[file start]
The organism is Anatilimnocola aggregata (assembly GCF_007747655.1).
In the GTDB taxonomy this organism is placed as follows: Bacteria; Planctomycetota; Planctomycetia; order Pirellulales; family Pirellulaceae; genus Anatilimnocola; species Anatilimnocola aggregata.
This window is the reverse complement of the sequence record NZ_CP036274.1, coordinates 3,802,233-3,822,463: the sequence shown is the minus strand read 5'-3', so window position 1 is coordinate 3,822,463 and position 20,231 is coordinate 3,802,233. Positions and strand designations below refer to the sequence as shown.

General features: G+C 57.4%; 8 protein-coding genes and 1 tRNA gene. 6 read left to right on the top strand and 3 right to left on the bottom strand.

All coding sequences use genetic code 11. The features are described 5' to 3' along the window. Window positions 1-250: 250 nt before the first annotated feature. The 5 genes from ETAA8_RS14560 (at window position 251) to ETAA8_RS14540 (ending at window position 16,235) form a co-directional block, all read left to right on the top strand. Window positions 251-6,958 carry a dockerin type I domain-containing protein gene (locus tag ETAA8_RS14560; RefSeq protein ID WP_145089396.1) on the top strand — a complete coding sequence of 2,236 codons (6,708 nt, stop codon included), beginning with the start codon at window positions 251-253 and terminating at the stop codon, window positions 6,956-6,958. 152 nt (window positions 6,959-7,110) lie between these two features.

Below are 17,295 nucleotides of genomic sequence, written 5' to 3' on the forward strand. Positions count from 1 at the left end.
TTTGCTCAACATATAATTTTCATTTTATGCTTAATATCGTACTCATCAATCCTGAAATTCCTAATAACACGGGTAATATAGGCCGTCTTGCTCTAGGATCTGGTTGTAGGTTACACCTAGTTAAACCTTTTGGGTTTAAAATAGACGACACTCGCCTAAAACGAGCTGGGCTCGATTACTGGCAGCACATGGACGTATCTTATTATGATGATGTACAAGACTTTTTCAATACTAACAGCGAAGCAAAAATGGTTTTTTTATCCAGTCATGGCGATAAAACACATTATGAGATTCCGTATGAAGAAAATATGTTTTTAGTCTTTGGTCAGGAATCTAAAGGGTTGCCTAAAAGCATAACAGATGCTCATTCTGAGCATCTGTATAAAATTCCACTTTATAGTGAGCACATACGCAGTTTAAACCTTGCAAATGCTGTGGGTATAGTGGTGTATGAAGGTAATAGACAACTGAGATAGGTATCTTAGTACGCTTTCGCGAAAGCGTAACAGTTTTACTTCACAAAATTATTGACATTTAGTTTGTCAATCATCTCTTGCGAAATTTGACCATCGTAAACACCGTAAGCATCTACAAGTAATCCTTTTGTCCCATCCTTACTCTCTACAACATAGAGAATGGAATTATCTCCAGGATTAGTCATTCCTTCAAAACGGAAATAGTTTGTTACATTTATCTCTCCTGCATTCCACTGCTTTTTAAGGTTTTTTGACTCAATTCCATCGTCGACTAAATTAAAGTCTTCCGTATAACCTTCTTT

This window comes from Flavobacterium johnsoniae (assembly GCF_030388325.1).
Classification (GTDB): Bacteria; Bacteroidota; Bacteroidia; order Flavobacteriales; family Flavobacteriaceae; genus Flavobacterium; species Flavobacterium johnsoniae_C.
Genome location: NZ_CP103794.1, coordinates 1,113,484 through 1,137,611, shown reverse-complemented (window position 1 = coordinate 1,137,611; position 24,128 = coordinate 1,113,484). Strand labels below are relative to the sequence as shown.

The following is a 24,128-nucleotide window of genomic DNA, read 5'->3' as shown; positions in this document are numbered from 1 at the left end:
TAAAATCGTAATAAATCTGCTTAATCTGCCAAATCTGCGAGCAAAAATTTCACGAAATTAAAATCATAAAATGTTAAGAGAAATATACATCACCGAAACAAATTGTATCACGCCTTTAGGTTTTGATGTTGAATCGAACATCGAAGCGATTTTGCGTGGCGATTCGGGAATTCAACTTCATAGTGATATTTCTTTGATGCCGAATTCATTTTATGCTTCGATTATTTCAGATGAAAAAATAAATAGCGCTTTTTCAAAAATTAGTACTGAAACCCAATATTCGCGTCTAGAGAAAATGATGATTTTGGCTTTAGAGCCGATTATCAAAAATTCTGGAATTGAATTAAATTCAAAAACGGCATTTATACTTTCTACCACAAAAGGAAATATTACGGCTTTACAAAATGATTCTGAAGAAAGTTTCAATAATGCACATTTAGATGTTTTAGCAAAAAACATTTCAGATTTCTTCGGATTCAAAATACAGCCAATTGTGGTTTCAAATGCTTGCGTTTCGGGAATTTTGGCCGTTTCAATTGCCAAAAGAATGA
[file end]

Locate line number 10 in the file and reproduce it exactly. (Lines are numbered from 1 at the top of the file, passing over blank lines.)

Genome location: NZ_CP103794.1, coordinates 1,113,484 through 1,137,611, shown reverse-complemented (window position 1 = coordinate 1,137,611; position 24,128 = coordinate 1,113,484). Strand labels below are relative to the sequence as shown.